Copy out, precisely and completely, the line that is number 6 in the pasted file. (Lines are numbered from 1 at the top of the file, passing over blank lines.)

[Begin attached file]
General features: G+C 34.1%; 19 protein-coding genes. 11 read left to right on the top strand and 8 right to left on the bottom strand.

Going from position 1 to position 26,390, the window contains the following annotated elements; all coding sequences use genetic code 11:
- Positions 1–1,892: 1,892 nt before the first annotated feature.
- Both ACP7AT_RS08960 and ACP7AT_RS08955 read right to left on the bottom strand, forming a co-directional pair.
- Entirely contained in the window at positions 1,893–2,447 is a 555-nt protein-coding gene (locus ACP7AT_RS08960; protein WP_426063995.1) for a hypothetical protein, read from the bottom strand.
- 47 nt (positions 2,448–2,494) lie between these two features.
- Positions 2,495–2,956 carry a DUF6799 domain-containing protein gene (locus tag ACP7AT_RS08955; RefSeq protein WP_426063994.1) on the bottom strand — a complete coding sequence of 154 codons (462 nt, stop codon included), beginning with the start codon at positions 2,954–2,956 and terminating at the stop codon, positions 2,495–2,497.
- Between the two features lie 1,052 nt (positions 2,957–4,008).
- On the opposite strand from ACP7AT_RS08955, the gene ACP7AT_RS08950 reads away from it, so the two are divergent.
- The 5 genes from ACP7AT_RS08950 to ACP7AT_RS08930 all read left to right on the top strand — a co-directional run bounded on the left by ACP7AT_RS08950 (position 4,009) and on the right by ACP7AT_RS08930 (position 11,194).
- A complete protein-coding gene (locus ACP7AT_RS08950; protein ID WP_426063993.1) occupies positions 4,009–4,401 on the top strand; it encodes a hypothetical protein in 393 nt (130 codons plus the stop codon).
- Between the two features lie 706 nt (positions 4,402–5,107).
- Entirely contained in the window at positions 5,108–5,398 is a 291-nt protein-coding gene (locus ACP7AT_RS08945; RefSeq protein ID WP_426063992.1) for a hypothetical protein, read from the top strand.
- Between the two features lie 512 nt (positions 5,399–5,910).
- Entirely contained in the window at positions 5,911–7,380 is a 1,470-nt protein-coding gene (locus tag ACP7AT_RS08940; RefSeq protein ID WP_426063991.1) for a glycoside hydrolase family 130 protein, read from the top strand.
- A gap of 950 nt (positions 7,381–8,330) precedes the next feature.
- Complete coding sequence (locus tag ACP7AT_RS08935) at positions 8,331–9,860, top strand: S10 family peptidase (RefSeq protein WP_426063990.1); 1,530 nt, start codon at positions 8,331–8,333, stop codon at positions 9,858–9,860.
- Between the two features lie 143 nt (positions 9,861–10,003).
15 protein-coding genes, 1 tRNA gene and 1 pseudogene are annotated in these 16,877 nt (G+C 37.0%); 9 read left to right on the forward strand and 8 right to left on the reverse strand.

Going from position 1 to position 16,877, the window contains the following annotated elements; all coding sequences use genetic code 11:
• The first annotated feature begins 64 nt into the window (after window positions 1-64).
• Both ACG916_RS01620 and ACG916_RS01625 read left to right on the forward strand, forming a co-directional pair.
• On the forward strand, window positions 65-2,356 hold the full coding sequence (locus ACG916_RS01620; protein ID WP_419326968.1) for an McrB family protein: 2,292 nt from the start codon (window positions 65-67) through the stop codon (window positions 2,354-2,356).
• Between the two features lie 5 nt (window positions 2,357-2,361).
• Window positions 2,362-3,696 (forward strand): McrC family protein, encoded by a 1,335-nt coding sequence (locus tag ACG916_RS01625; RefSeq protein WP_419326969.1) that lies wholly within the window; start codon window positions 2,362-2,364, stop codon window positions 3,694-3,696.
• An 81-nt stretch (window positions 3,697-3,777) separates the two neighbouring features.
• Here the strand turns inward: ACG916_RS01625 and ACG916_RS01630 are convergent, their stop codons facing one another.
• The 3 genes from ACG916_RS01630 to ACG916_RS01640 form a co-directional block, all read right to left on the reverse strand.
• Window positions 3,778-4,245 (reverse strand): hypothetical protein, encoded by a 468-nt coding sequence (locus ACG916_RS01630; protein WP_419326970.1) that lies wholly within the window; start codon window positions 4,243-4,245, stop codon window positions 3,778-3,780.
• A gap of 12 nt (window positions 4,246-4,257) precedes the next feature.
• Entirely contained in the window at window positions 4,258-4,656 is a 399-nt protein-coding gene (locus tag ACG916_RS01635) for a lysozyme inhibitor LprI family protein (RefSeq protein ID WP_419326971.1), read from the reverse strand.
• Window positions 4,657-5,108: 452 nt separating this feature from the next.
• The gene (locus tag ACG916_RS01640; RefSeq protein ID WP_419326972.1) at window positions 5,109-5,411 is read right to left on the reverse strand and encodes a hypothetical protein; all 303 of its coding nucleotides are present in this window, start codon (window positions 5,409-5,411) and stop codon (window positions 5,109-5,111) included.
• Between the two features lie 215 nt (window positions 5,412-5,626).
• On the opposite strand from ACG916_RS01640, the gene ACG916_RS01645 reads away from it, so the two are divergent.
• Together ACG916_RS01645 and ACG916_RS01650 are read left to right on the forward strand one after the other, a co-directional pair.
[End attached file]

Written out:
- 47 nt (positions 2,448–2,494) lie between these two features.